The domestic wool price situation was strengthened in March by the
announcement of a Federal Government loan program for domestic wool and
by slightly higher prices in foreign. markets. In view of the relatively
large carry-over of wool into the new season, domestic prices are not
likely to show a material increase until there is a marked improvement in
the wool nan-ufacturing situation.

Mill consumption of apparel wool in the United States in February
showed some increase over the unusually low level of the previous 3 months.
The February consumption, however, was less than half as large as the
consurm'tion in February 1937 and was the smallest February consumption in
the pact 20 years of record.

United States imports of wool thus far in 1938 have' been n-Eligible
compared with the large imports in the early months of 1937. In view of
the present small mill demand and the relatively l:.rge stocks of domestic
wool, imports in the first half of this year no doubt will be nuch smaller
than in the corresponding months of 1937 and 19'6.

Exports of wool from the five principal Southern n!.ls-ac:re producing
countries for the 1937-38 season through February were 23 percent smaller
than in the sare period of 1? 6-37 and smaller for that period than in any
of the 10 :ears, 1927-28 to 1936-37. Chiefly as a result of the srall
exports, ap zrcnt su'pies in the Southern Hemisphere countries on March 1
were estimated to be 27 percent larger than a year earlier and 20 percent
larger than averg=- March 1 stocks for the 5 years, 1932-36.













/ Fro_, the April issue of the Dc::-.r.i and Price Situation, a mid-nonth
report of this Bureau. For a more detailed discussion see the monthly
Wool Situation, copies of which ray be obtained from the Division of Economic
Information, Bureau of Ag-ricultural Economics, T.'as. n-ton, D. C.





SLS-16-


Sheep and lambs:
lur.mb r :1I filhtered : :
under Federal : Thou-
inspection /.......: sands
Receipts at seven
markets 2/...........: do. :


14,737 17,216 17,270


1,159 1,312 1,424 1,428


3/15,241 11,3l 2 11,470 3/1,232 855 823 900


SYear M:onth

Average : 1936 1937 :aver re: TEb.' Jan.: Feb.
1924-33 : :124- 33:1937 :1933 :1.33


Zlnughter under Federal :
inspection:::
Lambs and yearlings- : Thou-
Number slaughtered..: sands :
Percent a.- of total :
sheep and lambs.....Perccnt:
Sheep: : Thou-
:IuL: a slaughtered..: sands
Percentage of total :
s.- : arid 1--i j....:Percent:
She amd ] ..s: :
Averabe livu "'ight.: Pound
Av.rt;e dressed : do.

Total dressed weight:I:il.lb.:


13,678 15,647 15,912


92.8


1,059 1,569 1,358


7.2


1,017 1,234 1,437 1,326


69 81 115


6.4


6.: 7.4 6.8


81 .35 5 SC 9': 90 91

35 0 40 !1 41 42 42


569 607 636?


44 54


65 60


1/ BP:r'.i of Animal Industry.
2/ C ica:. Kansas Cit.,, .h-., ;.-.vor, Lt. J::c h, Sioux Cit' -nd 1.* I'aul.
3/ Average 1929-33.


-6-.


Suprlies of sheep and lambs, specified periods


SYear :__ Month

U: nit :.Avere 19 : : ar. : Mar.: eb. Mar,
1 U.-33 1924-33:- 7 1`:383 1933
1A-33:


It em


;..9 92.1 93.6 93.8 92.6 ?3.2






SLS-16



Prices per 100 pounds of sheep and lambs, by months, January March,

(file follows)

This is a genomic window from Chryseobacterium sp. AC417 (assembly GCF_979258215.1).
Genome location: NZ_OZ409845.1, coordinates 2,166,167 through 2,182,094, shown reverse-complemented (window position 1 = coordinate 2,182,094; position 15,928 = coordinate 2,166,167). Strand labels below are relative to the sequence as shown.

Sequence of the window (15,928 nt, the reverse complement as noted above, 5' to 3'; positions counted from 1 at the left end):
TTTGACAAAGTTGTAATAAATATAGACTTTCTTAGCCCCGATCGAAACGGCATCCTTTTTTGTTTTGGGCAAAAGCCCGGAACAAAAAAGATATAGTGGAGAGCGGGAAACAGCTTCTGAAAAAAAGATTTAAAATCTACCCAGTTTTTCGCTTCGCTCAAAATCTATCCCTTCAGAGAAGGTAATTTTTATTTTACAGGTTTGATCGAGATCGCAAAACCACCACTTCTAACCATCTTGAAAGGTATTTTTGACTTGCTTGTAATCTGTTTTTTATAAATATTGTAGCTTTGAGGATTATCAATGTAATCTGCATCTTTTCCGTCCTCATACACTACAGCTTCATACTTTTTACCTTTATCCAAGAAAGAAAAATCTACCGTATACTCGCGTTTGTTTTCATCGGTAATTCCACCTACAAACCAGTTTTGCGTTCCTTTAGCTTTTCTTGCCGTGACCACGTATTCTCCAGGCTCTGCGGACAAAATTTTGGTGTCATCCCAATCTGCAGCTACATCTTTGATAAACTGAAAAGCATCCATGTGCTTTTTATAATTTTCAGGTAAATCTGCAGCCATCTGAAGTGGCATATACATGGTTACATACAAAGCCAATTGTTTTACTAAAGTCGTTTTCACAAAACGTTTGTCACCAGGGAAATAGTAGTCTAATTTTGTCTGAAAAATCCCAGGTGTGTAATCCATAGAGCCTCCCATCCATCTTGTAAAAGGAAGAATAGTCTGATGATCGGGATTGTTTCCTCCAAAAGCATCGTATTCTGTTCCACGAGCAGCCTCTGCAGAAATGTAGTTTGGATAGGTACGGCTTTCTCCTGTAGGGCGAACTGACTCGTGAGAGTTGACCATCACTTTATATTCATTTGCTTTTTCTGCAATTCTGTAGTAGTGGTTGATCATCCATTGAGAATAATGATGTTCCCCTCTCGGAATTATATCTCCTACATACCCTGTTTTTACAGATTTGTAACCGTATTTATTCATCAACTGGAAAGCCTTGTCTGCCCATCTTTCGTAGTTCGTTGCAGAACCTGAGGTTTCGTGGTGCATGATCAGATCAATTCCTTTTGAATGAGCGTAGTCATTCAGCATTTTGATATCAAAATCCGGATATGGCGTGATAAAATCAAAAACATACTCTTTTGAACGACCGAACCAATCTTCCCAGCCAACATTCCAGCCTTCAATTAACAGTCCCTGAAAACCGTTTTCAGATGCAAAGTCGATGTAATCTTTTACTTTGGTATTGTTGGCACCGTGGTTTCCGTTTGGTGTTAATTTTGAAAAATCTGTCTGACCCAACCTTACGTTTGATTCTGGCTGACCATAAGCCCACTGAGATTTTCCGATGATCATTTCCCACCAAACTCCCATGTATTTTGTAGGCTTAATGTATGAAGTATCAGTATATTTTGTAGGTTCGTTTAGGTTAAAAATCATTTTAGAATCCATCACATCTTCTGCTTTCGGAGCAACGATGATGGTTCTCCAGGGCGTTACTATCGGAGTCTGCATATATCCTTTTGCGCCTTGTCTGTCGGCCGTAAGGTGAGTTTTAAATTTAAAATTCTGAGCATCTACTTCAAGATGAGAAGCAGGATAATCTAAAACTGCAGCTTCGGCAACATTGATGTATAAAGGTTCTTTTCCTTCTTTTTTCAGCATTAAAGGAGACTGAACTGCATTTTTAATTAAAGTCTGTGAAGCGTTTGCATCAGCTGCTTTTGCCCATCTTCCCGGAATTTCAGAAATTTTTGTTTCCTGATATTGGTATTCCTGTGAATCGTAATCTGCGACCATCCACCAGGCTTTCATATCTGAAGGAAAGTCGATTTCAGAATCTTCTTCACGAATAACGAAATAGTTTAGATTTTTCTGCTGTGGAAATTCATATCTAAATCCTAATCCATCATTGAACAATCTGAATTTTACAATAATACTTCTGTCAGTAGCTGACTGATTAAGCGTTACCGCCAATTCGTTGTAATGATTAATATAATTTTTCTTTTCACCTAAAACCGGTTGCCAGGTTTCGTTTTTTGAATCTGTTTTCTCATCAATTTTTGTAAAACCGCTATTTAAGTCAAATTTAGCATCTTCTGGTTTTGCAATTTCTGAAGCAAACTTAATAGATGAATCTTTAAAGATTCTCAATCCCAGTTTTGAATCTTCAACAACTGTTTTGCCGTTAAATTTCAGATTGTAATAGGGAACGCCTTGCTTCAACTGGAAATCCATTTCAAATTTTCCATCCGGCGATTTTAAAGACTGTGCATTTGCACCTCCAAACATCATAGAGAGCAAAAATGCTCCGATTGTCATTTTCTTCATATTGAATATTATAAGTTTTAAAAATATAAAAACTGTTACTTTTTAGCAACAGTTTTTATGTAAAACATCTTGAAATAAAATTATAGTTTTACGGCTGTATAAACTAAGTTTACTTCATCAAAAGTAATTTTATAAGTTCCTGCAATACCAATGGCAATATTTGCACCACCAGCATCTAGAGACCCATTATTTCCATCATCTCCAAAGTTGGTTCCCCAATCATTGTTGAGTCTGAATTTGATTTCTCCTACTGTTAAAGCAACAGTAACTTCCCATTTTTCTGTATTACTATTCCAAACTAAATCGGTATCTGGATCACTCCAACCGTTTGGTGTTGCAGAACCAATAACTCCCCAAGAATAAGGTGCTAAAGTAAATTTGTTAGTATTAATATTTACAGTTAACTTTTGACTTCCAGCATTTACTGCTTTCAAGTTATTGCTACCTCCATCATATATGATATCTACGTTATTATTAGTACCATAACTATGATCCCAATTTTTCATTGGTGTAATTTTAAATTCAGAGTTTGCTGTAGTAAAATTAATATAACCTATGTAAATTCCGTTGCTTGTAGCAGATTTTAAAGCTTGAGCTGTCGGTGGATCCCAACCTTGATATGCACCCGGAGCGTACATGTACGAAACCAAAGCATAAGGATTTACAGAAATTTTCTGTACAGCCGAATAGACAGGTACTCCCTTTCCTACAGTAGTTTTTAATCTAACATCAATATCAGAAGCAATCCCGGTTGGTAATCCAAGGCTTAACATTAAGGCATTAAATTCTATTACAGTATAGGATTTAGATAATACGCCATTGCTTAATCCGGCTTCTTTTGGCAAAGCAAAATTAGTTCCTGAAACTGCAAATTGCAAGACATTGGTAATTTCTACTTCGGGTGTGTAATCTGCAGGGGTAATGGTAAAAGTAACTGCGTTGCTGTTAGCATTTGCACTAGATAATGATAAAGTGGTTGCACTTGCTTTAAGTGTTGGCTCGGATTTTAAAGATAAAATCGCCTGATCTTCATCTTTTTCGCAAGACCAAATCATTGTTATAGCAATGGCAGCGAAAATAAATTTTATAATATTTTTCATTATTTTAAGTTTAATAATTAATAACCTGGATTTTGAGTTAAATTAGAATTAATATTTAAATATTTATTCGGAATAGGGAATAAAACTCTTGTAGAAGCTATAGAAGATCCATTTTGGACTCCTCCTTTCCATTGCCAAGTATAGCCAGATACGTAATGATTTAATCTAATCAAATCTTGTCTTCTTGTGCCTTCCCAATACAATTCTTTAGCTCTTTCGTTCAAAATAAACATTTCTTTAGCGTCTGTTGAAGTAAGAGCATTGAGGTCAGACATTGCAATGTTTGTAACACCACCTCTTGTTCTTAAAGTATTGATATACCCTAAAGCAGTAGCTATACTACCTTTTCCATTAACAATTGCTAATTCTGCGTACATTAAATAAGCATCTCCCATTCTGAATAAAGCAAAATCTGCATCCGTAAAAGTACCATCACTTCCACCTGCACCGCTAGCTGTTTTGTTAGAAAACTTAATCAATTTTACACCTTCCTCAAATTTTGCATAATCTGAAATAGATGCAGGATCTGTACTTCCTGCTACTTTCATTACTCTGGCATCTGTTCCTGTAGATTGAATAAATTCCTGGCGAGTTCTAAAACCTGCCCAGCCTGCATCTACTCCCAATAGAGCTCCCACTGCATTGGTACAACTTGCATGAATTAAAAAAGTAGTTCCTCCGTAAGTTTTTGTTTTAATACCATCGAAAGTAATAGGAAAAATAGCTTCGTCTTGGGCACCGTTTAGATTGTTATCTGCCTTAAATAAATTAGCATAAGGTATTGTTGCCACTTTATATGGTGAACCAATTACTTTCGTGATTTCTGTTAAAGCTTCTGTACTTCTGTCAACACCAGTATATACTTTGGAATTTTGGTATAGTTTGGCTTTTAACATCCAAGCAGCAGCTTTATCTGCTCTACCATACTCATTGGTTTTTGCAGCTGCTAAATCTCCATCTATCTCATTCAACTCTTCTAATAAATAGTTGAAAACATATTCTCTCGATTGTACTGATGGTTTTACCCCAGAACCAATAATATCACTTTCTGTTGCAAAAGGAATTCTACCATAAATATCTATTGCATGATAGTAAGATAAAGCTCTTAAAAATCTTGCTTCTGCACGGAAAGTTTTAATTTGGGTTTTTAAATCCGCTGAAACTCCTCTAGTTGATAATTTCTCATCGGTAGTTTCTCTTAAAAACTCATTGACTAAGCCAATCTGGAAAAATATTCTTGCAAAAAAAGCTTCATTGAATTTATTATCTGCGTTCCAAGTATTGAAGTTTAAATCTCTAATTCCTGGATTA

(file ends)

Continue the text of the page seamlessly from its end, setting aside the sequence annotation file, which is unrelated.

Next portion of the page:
1936-38
--- 1 36-- ~~ 1937 193


SJan. :Feb. :Mar. :Jan. :Fub.

:Dol. Dol. Dol. Dol. Dol.


9.90 10.29 10.33 11.88
9.04 8.68 3.75 10.59


5.36 5.24 5.52 6.62
4.36 3.55 4.26 5.08

5.87 8.76 8.81 10.08


9.39 9.50 9.83 10.99


Slaughter lambs,
Chicago:
Good and Choice....:10,48 10.00
Common and Medium..: 9.32 9.06
Slaughter ewes,
Chicago:
Good and Choice....: 4.82 4.61
Common and :c.diufl..: 3.90 3.75
Feeding lambs, Omaha:
Good and Choice....: 9.59 9.26
Av ra-7e price paid by
packers:
Shicc and lambs....: 9.55 8.86


Mar. Jan. :Feb. : Mar,

Dol. Dol. Dol. Dol.


8.02 7.46
6.60 6.32


8.60
7.11


3.94 3.89 4.76
3.o0 2.94 3.46

7.49 6.92 7.69


7.74 7.23


Average price received by :
farmers:
sh... p .............*: 4.34
Lambs .............: 6.25
Lamb, New York:
7/hol: el o carcass: i/ :
Choice ............:18.98
Good ..............:18.00
Medium ............:16.97

Pulled wool, Boston: 2/
Choice AA .........: 95.2
Choice White B ....: 00.3
Sheo r, Clts, -'ckrs
shc:rlinris, No. 1,
Chicao, each ....... 1.25


4.29 4.36 4'.24 4.45 4.81
8.31 8,10 7.92 0.12 8.83


17.06
16.29
15.42


18.19
17.65
165.3


16.02
1.5.05
14.12


16.78
15.98
15.12


20.28
19.35
18.34


96S. 97.0 113.6 120.0 11.3.5
82.0 30.2 104.2 103.5 96.0


1.14 1.08 1.46


3.67
7.15



17,62
16.62
15.35


3.61
6.63



15.90
14.98
13.91


_1 Choice and Good, 38 -pc.i3s down; "Lodium, 38 pounds down in 15J: a id 1937,
all wights in 1936.
2/ Cents per pound.
3/ Bureau of Labor Statistics.


I. um


3.97
7.35



18.33
17.69
16.48


77.8 71.4 71.5
60.5 56.2 55.5


1.50 1.51 0.72 0.72 0.65


----- ~-`---- --- ~




UNIVERSITY OF FLORIDA

llill lII I I l I IIlIII IIIlIIIII IlIIIIllI
3 1262 08861 5389

SHEEP AND LAMBS: PRICE AT CHICAGO AND FEDERALLY INSPECTED
SLAUGHTER, AVERAGE 1924-33, AND 1937 TO DATE


DOLLARS
PER 100
POUNDS


12




10




8




6




4
-HSL 5NC, S


S I 1
----CIA&CE rRM OLD CROP TO BS CROPBA5



SLAUGHTER OF SHEEP AND LAMBS


A I1
i &


1,600






1.400














JAN.


MAR. MAY JULY SEPT. NOV.


NELG 257 I R BUAU CP AGR CCMTAL JR C- ONOIw S


FIGURE I


EDfcIsa-ameT or &ICU; u..ti